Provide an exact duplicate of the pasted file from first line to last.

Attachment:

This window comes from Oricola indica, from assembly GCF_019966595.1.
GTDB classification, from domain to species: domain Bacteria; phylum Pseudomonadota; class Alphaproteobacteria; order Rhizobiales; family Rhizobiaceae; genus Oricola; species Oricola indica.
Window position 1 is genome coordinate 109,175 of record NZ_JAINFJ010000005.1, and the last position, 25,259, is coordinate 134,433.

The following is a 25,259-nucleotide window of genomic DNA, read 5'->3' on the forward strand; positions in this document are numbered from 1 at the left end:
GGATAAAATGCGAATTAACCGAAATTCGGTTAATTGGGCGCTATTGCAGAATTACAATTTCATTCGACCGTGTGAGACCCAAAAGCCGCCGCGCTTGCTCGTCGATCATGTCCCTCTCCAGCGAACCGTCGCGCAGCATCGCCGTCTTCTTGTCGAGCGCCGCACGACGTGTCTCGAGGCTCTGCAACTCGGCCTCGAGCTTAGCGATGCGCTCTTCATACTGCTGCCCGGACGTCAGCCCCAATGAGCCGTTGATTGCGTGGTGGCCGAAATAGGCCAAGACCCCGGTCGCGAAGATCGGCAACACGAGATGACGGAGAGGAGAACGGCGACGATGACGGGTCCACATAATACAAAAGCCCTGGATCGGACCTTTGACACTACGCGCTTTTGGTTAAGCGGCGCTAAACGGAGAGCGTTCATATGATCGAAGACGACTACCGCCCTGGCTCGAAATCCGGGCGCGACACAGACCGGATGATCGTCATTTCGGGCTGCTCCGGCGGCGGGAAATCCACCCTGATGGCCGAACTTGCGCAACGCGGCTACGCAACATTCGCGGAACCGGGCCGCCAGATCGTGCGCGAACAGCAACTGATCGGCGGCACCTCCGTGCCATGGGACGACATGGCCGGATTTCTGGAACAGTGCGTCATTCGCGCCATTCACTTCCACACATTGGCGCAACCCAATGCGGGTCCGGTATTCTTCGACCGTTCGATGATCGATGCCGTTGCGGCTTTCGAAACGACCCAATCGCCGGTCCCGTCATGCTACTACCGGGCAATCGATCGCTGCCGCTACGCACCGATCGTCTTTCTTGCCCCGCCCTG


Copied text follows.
This window comes from Oricola indica, from assembly GCF_019966595.1.
GTDB classification, from domain to species: domain Bacteria; phylum Pseudomonadota; class Alphaproteobacteria; order Rhizobiales; family Rhizobiaceae; genus Oricola; species Oricola indica.
Window position 1 is genome coordinate 109,175 of record NZ_JAINFJ010000005.1, and the last position, 25,259, is coordinate 134,433.

The following is a 25,259-nucleotide window of genomic DNA, read 5'->3' on the forward strand; positions in this document are numbered from 1 at the left end:
GGATAAAATGCGAATTAACCGAAATTCGGTTAATTGGGCGCTATTGCAGAATTACAATTTCATTCGACCGTGTGAGACCCAAAAGCCGCCGCGCTTGCTCGTCGATCATGTCCCTCTCCAGCGAACCGTCGCGCAGCATCGCCGTCTTCTTGTCGAGCGCCGCACGACGTGTCTCGAGGCTCTGCAACTCGGCCTCGAGCTTAGCGATGCGCTCTTCATACTGCTGCCCGGACGTCAGCCCCAATGAGCCGTTGATTGCGTGGTGGCCGAAATAGGCCAAGACCCCGGTCGCGAAGATCGGCAACACGAGATGACGGAGAGGAGAACGGCGACGATGACGGGTCCACATAATACAAAAGCCCTGGATCGGACCTTTGACACTACGCGCTTTTGGTTAAGCGGCGCTAAACGGAGAGCGTTCATATGATCGAAGACGACTACCGCCCTGGCTCGAAATCCGGGCGCGACACAGACCGGATGATCGTCATTTCGGGCTGCTCCGGCGGCGGGAAATCCACCCTGATGGCCGAACTTGCGCAACGCGGCTACGCAACATTCGCGGAACCGGGCCGCCAGATCGTGCGCGAACAGCAACTGATCGGCGGCACCTCCGTGCCATGGGACGACATGGCCGGATTTCTGGAACAGTGCGTCATTCGCGCCATTCACTTCCACACATTGGCGCAACCCAATGCGGGTCCGGTATTCTTCGACCGTTCGATGATCGATGCCGTTGCGGCTTTCGAAACGACCCAATCGCCGGTCCCGTCATGCTACTACCGGGCAATCGATCGCTGCCGCTACGCACCGATCGTCTTTCTTGCCCCGCCCTG